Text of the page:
Tag Archives: Triggering

Innovate to enable rather than motivate



A perennial issue is how to trigger behaviours that are likely to result in good outcomes for the individual. Smoking cessation, regular exercise, more fruit and vegetables, less alcohol….the list is long. There is no magic bullet. Again I make reference to BJ Fogg who offers the most easily digestible way to ponder the question. He promotes the philosophy that innovation is about making it easier for people to do what they already want to do and then triggering that behaviour until it becomes a habit. There are four scenarios:

High motivation and easy to do

An individual in pain will need very little to trigger the relevant behaviour- i.e. take the pill that is stocked in the cupboard.  It might be enough to suggest:

Why don’t you take something for that headache?

There are many such scenarios ranging from the life threatening to the debilitating.  The symptoms may be enough to trigger the behaviour and act as a ‘signal’ for the patient. Unfortunately many chronic and even life limiting conditions are asymptomatic until complications ensue and the patient may not be motivated simply by knowing they have diabetes or similar with potentially serious complications. The motivation may also wane in time- as happens in the case of many acute infections where as the symptoms abate the motivation to persist with antibiotics drops. The longer the duration of the treatment the less likely that the patient will complete the course.  In the case of life long treatments for asymptomatic conditions the probability is low. On the other hand when a patient has perceived that they can do the needful, for example when someone has sourced advice on how to stop smoking, and is motivated to do so, then a simple ‘trigger’ is enough in many cases. Here is some empirical evidence. Health practitioners can provide such triggers- the results will depend on the extent to which motivation and ability are also aligned. Pharmacists may be able to trigger a medical consultation simply by advising it. Perhaps this is the most fruitful avenue for innovation at a time when people are becoming more enabled to self care.

High motivation but hard to do

Many people find it hard to give up bad habits. The mother whose child has suffered another asthma attack is motivated to stop smoking but may perceive it as difficult to achieve. The man who has gained weight in the last decade may feel that more effort is required than he is able to commit to dieting and exercise.  The teenager who has recently been in hospital may be advised to inject insulin and give up chocolate may soon quit the regimen. Unfortunately much effort is expended on developing programs to ‘enable’ patients to do ‘hard’ things in this context. It is critical that what needs to be done is made easier or perceived as easier. A  ‘facilitator’ trigger in this case would give access to something that is ‘affordable’ in terms of time and effort. Sadly this is also the stomping ground of charlatans who might trigger ‘quick cure’ schemes, things that promise more than they can possibly deliver to vulnerable (highly motivated and paying) individuals. Effective innovation comes from developing better, cheaper treatment regimens and then triggering them as in scenario one above. Often what is developed is not perceived as easier and the innovation fails.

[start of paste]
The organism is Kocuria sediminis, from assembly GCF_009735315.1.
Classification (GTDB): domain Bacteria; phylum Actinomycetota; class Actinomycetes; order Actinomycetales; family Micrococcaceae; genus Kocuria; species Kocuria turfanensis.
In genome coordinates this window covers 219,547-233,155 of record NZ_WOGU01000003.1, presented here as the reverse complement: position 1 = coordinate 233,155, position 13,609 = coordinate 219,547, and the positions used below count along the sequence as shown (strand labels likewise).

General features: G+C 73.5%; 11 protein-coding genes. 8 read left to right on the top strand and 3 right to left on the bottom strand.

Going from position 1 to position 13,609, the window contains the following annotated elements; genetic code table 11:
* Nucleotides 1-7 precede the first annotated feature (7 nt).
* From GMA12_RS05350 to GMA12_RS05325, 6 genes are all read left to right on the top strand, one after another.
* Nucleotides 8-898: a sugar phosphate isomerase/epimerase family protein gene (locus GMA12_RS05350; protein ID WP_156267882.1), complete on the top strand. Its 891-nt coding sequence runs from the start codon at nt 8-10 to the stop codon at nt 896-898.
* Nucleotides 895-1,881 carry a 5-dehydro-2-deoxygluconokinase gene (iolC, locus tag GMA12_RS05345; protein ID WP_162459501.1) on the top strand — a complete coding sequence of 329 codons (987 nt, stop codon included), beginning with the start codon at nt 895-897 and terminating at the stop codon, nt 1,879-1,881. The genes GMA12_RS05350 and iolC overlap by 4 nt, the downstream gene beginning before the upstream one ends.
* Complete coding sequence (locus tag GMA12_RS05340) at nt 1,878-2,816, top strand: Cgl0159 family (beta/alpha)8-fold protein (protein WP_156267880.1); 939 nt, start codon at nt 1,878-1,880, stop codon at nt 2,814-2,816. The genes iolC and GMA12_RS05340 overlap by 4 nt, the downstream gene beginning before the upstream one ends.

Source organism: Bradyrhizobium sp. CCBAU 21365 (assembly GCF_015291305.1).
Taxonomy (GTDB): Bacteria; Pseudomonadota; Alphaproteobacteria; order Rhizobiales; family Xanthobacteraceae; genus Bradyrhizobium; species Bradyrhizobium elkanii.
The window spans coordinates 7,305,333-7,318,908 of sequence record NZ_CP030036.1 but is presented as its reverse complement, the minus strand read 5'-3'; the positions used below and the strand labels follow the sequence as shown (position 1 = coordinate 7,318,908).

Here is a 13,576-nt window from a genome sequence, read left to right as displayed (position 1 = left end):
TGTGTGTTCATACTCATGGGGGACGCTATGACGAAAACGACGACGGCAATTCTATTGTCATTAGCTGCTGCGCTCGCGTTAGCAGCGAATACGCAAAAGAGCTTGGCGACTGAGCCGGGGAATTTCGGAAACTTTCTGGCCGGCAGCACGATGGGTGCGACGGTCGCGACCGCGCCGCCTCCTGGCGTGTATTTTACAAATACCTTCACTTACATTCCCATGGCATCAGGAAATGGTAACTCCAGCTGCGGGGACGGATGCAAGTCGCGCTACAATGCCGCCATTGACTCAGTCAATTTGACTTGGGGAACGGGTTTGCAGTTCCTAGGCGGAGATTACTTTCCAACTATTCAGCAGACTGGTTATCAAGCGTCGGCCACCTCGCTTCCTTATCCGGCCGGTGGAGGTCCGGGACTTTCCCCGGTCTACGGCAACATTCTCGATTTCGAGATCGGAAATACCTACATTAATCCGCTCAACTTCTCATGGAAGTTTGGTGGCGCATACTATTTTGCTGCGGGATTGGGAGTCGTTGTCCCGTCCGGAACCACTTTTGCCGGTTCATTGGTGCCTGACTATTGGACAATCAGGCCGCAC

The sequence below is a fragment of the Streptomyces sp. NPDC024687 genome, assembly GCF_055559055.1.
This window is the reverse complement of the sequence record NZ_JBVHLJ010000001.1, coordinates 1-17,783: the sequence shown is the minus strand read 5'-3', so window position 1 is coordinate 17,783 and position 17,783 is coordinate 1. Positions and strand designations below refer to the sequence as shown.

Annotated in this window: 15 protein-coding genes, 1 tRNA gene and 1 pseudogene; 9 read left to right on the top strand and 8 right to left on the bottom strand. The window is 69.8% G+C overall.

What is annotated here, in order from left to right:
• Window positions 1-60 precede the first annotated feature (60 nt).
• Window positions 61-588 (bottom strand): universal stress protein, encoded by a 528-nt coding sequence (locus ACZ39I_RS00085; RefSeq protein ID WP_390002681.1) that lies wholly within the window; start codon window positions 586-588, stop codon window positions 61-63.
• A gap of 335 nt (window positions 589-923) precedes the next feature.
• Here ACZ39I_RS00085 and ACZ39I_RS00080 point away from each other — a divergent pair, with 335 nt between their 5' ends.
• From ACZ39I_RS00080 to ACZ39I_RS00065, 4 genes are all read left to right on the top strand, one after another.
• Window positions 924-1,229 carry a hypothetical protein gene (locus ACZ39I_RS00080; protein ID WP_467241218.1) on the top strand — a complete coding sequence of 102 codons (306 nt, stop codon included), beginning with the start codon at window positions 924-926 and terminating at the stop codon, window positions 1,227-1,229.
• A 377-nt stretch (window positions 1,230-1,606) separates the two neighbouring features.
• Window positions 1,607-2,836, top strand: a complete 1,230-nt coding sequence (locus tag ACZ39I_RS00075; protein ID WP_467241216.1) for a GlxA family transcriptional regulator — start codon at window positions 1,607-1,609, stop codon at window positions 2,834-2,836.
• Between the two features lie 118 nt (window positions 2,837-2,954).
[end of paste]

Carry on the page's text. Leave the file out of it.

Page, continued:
Low motivation and easy to do

In this situation the patient is not motivated to do something from which they might benefit and is easily available. The influenza vaccine is offered at the requisite time each year. Uptake remains a cause for concern. The reasons for poor motivation need careful consideration- they may not be rational and the ‘spark’ trigger- something that will increase motivation to the point where action may be problematic or need a local solution. The challenge is always that motivation is hard to influence- people’s entrenched beliefs are difficult to shift. If the public believes there is a link between a vaccine and a serious illness, it will be challenging to trigger parents to bring their child for vaccination. Much effort is expended on ‘educating’ people who attend health practitioners. Motivation may increase to the point where it can be triggered but the amount of the effort expended by practitioners is governed by Fogg’s formula B=MAT. Practitioners may not behave consistently or effectively for a host of reasons and as has been shown through research this strategy has disappointing results.

Low motivation and hard to do

In many circumstances those who stand to gain the most are the least likely to act on health care advice. People in deprived communities often have fewer choices and have more to contend with then health practitioners are able to address. In these circumstances changing the environment in which people live may have more of an impact then attempting to trigger behaviours that are difficult if not impossible to attain by people with competing priorities. At an individual level a person may get to a point in their life where they are sufficiently motivated and can see a way to achieve a target behaviour. Until then they are unlikely to be triggered